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Multimillion-dollar retirement project comes to a close; where Lawrence ranks in the list of best college basketball towns

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This thought hit me recently: Retirement homes may become wild and crazy places in the near future. Scary as it may be, the people who are getting ready to retire are those who lived during the 1970s disco and party scene. Well, I don’t know if a disco ball is on the amenity list, but a multimillion-dollar retirement facility is now complete in west Lawrence, and yes, it does include a bar.

The new Pioneer Ridge Independent Living Center near Harvard and Wakarusa officially opened for business last week. Debbie Walker, regional director of independent living for Pioneer Ridge’s parent company, said the project includes 77 apartments for people 55 and older.

“We have tried to design it with a really progressive style,” Walker said.

That includes a large “hub” area that features a fireplace, a pool table and a full bar. In addition, there is a fitness club with equipment geared toward the 55-plus population, a theater with a hearing loop system, an area dedicated to arts and crafts, and a space devoted to restaurant-style dining service.

“We have had a few people comment that they want to move in before they are 55,” Walker said.

The project has been a big one in west Lawrence for more than a year. In 2015, the city issued $12 million worth of permits at the Pioneer Ridge campus. Walker said the project has been an even longer time in the making. The project has been an important one for the company because the addition of assisted living units gives the Pioneer Ridge campus a true continuum of care concept. The campus long has had the skilled nursing unit, and a rehabilitation unit. The assisted living component was lacking until the expansion project.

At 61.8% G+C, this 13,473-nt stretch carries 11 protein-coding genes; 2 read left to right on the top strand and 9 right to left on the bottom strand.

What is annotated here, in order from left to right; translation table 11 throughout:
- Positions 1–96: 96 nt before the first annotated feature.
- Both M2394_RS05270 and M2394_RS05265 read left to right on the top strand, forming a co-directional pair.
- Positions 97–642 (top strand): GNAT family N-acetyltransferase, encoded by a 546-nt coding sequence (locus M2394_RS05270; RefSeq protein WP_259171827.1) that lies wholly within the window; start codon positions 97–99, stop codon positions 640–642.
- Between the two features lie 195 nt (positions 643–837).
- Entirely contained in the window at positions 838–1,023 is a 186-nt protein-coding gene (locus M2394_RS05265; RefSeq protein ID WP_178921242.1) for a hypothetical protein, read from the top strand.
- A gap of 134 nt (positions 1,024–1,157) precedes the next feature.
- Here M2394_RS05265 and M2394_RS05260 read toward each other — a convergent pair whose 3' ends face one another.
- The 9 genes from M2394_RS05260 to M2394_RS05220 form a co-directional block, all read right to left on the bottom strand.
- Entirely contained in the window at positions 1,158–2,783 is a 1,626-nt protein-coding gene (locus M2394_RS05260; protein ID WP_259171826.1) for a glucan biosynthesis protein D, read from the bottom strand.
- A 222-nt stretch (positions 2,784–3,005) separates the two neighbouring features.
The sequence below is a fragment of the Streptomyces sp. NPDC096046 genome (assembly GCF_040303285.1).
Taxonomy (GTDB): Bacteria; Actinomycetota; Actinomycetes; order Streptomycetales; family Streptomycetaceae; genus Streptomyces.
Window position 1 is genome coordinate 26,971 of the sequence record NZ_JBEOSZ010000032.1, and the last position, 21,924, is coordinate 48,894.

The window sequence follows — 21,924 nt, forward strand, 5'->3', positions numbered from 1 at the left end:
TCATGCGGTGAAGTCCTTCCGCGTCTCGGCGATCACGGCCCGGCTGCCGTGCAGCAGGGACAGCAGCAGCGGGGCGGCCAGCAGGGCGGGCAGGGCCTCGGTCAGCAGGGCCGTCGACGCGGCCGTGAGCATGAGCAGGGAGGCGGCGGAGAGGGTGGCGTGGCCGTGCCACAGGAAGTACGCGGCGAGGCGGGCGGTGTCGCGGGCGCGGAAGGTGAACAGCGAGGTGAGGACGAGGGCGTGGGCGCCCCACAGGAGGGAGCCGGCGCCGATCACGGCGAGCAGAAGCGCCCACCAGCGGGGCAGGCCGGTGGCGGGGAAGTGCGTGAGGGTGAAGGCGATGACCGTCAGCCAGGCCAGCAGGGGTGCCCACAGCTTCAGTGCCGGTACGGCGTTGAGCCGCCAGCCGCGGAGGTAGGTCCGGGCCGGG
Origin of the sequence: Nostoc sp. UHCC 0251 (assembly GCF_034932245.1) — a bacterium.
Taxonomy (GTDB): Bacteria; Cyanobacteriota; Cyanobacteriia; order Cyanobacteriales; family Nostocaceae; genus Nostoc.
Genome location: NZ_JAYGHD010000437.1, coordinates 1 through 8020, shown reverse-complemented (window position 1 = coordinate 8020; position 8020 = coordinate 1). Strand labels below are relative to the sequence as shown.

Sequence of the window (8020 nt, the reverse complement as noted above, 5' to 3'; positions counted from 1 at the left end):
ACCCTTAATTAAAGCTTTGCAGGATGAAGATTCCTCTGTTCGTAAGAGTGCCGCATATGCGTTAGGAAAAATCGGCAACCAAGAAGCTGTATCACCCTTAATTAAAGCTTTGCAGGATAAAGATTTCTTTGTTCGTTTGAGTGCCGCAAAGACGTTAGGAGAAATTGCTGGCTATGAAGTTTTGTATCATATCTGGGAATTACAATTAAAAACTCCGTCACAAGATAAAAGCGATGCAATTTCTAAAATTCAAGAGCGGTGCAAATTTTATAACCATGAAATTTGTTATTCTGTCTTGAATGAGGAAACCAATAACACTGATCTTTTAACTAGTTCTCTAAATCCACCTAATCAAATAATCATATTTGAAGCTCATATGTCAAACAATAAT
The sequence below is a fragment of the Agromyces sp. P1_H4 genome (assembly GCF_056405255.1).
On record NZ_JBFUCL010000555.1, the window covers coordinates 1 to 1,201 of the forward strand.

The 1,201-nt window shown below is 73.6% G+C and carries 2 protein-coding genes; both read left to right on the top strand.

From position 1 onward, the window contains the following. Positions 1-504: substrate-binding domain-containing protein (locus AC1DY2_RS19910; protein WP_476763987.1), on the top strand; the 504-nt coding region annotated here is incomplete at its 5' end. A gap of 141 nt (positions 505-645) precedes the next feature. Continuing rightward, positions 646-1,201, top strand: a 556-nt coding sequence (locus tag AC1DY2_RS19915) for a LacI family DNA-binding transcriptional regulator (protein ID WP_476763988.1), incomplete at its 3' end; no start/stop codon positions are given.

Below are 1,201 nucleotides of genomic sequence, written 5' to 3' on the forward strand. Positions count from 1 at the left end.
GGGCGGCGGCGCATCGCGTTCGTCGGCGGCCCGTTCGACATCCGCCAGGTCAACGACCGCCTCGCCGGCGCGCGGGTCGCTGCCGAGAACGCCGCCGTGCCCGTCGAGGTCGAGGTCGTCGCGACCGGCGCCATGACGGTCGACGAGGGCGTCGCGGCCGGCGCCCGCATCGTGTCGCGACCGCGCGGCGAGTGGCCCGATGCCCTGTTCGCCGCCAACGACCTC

The assisted living project includes a mix of studio, one-bedroom, and two-bedroom apartments. All units come with a meal plan and transportation options for residents. But residents can choose other levels of service depending on their individual situations.

As for the units themselves, Walker said they were designed with a “full-home concept.” That means units do have kitchens, including granite countertops and stainless steel appliances. Walker said interest in the new units, which were built just to the south of the longtime Pioneer Ridge facility, has been strong.

“We are seeing a lot of retirees who want to come back to Lawrence,” Walker said. “They love the KU culture, the vibrancy of Lawrence and they love being close to health care.”

Walker said the apartments, with the meal plans and transportation, are leasing from $2,400 to $4,200 per month, depending on the size of the unit and other factors.


In other news and notes from around town:

• While we are on the subject of bars, some of you keep asking me for more information about the Blue Moose Bar & Grill near Sixth and Wakarusa Drive. I would say you should look for that project to open soon. City commissioners at their meeting tonight are scheduled to approve the drinking establishment license for the bar and restaurant.


• As editor of the newspaper, I sometimes get asked why the Journal-World doesn’t have a religion section. I reply that we do: We cover KU basketball practically every day of the year. (Apologies, and yes, my family does stand far away from me out of fear of lightning bolts.)